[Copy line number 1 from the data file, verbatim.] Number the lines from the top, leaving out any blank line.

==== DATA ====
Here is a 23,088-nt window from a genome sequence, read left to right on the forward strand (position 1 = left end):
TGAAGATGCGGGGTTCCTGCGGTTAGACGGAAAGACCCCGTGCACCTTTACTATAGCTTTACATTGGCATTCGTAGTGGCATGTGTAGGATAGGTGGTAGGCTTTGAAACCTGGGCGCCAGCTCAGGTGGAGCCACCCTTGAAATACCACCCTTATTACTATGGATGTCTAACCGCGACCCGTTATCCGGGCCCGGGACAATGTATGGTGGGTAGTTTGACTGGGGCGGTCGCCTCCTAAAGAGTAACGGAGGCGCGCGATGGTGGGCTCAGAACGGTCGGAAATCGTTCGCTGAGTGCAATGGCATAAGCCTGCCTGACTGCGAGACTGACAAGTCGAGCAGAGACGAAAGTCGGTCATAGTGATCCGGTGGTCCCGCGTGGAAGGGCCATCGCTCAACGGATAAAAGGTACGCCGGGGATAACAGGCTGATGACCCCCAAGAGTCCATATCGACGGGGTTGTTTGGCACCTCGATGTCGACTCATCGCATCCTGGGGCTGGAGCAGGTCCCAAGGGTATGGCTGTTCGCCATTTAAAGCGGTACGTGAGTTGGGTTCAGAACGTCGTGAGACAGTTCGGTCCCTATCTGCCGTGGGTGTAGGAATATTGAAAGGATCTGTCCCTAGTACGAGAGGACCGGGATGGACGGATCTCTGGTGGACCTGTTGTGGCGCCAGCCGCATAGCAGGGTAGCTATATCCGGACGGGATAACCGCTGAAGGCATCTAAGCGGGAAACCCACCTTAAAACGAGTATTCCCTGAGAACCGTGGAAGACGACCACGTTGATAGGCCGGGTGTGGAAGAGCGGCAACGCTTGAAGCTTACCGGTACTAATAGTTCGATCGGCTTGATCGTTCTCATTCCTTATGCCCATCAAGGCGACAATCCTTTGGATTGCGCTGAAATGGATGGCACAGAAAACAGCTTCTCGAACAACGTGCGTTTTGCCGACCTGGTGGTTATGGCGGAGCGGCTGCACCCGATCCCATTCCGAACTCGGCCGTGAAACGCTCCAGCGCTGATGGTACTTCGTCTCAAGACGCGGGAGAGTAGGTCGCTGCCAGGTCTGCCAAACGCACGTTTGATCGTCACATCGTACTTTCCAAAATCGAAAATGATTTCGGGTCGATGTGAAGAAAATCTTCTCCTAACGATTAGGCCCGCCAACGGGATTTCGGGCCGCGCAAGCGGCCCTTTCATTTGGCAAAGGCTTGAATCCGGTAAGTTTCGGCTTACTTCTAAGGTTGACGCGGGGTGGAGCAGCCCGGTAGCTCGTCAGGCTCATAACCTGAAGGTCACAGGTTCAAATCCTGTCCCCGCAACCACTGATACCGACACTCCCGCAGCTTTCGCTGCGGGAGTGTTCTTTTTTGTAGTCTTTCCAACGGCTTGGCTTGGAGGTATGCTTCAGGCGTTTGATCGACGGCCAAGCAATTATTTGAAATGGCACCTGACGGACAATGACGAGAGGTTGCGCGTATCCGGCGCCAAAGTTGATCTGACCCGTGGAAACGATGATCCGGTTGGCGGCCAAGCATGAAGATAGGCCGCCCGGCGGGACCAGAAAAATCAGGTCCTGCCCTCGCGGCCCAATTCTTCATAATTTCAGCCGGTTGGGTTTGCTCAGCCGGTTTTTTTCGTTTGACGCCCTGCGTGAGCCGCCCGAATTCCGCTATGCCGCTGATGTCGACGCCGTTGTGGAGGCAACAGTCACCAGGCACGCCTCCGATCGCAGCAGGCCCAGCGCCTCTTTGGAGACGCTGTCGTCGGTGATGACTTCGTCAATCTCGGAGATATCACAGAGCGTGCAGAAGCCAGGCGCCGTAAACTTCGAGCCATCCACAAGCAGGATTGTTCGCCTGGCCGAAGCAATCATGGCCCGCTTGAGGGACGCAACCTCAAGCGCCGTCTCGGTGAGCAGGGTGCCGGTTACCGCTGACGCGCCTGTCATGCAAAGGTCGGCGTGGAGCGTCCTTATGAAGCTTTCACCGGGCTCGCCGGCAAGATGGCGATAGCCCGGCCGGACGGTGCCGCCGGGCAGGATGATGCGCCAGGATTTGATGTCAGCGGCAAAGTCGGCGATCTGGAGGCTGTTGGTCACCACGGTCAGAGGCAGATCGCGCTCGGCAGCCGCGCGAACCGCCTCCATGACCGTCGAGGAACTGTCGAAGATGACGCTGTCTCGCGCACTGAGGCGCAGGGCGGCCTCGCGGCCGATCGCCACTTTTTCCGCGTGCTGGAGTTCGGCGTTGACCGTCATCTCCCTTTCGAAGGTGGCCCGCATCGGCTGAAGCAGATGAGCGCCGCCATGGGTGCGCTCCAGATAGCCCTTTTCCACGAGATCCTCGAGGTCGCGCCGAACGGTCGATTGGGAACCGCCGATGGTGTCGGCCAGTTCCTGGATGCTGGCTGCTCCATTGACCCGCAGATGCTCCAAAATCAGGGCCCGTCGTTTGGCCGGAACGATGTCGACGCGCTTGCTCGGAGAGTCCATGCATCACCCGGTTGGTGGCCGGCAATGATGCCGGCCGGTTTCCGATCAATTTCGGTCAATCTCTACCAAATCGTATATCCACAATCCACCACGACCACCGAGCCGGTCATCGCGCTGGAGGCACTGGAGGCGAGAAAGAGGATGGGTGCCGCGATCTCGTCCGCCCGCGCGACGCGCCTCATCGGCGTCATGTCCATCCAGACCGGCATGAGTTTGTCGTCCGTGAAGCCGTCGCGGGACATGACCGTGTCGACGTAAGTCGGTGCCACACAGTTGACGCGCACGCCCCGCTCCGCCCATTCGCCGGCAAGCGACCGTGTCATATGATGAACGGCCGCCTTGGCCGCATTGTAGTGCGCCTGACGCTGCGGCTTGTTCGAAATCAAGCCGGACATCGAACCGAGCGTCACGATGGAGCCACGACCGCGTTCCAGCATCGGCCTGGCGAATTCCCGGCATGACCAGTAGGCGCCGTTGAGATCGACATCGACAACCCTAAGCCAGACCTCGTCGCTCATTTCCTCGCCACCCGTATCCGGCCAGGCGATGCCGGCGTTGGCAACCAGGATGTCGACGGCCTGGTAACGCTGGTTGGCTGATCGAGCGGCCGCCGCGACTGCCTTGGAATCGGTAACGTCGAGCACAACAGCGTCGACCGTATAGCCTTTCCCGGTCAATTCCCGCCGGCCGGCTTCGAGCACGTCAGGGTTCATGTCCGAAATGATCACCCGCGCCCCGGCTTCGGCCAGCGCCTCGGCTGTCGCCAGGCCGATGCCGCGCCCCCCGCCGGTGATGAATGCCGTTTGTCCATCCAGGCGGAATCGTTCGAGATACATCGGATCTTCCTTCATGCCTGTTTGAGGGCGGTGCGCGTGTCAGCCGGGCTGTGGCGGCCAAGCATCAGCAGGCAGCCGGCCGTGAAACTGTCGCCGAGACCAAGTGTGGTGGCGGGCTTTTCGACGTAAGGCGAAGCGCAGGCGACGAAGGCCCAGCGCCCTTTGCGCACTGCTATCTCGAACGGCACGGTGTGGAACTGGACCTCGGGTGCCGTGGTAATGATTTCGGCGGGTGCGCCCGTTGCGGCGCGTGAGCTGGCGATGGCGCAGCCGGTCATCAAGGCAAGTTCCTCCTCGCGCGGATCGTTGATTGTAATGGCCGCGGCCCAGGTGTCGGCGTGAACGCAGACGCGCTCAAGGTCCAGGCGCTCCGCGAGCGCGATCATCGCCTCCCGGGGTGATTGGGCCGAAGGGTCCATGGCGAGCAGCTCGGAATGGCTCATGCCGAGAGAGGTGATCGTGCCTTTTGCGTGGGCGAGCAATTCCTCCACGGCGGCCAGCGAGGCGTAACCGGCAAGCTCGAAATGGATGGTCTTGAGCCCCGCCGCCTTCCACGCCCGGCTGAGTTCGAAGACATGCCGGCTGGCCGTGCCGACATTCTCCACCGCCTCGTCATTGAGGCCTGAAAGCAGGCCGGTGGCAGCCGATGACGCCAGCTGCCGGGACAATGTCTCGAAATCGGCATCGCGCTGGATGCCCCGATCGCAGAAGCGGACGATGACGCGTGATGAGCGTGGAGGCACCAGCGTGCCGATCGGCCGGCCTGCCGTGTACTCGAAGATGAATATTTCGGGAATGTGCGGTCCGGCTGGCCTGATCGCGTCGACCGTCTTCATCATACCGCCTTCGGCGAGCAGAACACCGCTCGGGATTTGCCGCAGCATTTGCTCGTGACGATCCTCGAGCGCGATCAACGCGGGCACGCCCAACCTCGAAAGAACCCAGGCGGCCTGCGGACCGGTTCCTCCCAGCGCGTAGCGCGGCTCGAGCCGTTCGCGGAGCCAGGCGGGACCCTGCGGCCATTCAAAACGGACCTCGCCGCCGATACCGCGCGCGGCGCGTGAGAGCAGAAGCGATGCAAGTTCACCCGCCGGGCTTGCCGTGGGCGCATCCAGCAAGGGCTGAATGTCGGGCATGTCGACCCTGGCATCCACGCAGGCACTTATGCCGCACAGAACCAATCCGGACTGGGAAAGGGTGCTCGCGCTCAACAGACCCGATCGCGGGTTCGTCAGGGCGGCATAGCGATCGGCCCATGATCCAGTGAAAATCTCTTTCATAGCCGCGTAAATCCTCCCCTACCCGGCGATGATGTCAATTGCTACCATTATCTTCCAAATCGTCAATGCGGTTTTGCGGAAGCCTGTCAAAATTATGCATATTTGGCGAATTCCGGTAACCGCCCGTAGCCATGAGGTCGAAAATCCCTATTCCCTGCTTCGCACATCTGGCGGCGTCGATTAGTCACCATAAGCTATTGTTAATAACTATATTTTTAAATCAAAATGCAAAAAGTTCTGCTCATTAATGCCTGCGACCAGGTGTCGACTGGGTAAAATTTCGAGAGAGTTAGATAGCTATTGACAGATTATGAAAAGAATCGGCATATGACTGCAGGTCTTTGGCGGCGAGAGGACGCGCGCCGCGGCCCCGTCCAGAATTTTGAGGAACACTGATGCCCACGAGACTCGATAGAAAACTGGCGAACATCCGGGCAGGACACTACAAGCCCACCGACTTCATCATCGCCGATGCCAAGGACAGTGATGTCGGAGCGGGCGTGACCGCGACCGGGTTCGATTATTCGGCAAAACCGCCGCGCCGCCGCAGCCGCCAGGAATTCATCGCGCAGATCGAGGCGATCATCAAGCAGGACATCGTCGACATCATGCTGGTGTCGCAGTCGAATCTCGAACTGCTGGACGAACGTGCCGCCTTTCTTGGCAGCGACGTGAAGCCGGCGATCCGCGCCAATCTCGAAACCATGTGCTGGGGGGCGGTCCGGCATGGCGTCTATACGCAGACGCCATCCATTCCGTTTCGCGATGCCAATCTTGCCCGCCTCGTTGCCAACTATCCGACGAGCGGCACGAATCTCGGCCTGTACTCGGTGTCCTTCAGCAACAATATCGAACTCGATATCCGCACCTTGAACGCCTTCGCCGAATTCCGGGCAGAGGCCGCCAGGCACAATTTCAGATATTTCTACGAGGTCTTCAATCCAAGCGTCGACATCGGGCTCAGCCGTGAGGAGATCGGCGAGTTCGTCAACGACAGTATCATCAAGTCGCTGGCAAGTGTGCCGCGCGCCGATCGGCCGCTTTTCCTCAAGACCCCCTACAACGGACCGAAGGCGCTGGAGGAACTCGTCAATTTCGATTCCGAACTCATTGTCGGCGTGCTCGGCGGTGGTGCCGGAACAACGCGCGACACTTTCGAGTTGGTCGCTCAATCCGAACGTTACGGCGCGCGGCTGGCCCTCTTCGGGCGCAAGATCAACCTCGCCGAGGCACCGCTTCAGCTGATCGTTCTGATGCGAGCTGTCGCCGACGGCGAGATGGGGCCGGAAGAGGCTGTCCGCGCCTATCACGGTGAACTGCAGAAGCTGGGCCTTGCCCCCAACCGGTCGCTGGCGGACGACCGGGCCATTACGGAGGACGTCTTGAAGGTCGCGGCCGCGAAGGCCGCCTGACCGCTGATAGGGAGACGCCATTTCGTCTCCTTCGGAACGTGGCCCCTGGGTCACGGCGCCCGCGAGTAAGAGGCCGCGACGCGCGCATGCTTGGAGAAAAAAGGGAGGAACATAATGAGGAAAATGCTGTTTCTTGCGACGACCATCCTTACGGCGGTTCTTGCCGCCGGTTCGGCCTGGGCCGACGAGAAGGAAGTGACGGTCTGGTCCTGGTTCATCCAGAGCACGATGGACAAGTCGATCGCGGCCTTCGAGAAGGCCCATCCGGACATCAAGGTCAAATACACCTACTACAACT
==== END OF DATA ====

Here is a 23,088-nt window from a genome sequence, read left to right on the forward strand (position 1 = left end):